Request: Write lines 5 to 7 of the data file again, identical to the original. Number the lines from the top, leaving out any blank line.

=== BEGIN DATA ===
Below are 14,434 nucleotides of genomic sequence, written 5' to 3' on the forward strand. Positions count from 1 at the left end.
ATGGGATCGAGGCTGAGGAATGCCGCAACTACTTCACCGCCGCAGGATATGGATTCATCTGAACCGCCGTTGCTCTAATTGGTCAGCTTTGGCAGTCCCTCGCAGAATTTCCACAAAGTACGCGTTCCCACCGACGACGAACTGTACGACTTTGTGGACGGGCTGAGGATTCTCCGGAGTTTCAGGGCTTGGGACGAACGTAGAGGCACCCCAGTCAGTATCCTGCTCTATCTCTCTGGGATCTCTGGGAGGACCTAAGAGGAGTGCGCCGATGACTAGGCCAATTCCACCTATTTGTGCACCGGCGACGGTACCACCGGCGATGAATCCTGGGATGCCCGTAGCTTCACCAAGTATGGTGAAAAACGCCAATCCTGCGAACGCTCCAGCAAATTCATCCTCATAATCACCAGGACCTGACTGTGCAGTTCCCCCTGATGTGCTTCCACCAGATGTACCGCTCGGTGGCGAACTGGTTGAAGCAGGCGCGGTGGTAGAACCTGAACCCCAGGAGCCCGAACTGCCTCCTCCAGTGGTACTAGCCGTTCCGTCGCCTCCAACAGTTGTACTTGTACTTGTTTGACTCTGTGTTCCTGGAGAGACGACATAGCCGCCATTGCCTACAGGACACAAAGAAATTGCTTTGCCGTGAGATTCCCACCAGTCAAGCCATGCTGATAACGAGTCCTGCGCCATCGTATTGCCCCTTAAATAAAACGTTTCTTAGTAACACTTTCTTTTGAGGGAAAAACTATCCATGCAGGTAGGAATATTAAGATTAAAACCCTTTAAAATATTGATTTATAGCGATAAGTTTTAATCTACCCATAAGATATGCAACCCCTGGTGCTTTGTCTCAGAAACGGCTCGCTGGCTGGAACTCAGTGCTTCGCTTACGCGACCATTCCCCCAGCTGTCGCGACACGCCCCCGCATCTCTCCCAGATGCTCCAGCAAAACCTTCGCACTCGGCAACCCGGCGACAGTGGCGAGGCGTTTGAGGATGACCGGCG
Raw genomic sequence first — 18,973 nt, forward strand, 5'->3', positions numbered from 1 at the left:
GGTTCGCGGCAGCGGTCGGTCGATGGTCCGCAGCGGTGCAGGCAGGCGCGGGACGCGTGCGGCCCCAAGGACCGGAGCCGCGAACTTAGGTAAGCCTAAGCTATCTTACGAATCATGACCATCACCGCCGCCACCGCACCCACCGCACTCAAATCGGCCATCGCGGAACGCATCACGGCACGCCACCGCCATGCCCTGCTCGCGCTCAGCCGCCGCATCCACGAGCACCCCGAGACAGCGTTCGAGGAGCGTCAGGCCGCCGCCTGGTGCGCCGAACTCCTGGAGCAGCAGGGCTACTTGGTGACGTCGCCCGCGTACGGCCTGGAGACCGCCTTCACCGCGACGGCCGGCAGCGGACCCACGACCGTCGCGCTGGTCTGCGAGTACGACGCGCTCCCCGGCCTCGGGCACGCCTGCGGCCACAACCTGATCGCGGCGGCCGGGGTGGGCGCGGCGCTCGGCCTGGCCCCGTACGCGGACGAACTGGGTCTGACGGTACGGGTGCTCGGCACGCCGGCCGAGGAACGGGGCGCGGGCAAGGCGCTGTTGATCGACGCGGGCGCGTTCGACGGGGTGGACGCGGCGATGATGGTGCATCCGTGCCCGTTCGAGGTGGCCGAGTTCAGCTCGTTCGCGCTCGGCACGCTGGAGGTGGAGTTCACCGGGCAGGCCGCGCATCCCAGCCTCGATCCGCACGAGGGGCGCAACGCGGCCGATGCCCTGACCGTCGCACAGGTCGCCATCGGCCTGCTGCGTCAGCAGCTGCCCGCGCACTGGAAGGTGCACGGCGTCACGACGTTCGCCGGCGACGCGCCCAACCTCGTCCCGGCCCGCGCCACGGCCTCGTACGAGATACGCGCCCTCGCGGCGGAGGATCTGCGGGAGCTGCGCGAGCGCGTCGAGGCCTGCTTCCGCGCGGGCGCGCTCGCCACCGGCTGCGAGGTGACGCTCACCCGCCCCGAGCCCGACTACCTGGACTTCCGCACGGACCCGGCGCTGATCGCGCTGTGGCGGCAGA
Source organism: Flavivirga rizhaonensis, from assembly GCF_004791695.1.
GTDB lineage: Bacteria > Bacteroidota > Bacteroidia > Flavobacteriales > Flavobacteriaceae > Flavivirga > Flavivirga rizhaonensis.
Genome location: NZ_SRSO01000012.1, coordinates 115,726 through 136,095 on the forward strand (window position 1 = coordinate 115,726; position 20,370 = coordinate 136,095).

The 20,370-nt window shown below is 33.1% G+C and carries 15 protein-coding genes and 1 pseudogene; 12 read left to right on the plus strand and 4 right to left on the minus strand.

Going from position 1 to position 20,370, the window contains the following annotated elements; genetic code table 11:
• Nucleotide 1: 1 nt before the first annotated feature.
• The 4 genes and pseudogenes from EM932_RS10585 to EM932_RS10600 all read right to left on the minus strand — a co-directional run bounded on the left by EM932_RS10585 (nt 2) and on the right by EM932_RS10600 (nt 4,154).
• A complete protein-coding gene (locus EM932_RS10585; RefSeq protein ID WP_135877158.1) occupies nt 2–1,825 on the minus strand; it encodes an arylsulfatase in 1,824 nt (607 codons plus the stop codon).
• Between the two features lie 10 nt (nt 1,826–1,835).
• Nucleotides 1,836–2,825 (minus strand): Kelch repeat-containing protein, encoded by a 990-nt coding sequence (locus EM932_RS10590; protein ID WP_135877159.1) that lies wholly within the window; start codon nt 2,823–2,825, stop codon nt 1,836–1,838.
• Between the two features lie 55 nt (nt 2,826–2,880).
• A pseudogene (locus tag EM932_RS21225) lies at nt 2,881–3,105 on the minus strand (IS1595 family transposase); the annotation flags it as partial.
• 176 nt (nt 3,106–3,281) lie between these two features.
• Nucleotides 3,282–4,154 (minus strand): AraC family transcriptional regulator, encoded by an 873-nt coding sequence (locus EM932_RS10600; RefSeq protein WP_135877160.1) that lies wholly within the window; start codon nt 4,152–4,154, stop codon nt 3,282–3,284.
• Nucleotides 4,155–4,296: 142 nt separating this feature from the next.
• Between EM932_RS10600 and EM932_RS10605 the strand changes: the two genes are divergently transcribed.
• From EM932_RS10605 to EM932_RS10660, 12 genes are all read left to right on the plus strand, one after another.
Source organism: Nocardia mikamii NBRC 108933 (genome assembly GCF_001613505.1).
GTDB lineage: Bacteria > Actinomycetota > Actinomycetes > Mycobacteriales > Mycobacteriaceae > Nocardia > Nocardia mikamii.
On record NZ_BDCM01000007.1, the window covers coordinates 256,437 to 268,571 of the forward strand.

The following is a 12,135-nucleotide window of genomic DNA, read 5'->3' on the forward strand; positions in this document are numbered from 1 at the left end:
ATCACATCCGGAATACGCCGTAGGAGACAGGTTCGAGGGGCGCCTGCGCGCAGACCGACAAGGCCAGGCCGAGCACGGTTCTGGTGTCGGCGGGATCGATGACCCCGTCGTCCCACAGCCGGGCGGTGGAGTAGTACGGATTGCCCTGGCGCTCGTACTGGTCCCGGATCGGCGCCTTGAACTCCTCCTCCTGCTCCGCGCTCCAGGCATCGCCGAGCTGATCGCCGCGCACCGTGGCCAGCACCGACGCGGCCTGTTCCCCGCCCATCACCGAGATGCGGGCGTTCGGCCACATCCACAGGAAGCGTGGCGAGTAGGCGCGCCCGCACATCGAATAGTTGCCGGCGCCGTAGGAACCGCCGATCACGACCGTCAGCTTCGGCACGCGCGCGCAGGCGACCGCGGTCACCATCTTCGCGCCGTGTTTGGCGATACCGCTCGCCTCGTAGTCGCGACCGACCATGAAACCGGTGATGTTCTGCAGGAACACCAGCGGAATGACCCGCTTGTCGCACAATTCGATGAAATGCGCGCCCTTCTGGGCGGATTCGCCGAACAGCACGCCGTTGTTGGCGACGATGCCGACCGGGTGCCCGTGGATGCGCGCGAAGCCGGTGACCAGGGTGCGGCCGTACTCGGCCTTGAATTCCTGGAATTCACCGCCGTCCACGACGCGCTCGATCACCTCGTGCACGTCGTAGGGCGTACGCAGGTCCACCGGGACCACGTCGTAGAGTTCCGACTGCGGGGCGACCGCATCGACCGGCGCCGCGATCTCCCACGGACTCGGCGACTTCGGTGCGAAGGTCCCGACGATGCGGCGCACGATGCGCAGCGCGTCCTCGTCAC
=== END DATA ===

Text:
Source organism: Flavivirga rizhaonensis, from assembly GCF_004791695.1.
GTDB lineage: Bacteria > Bacteroidota > Bacteroidia > Flavobacteriales > Flavobacteriaceae > Flavivirga > Flavivirga rizhaonensis.
Genome location: NZ_SRSO01000012.1, coordinates 115,726 through 136,095 on the forward strand (window position 1 = coordinate 115,726; position 20,370 = coordinate 136,095).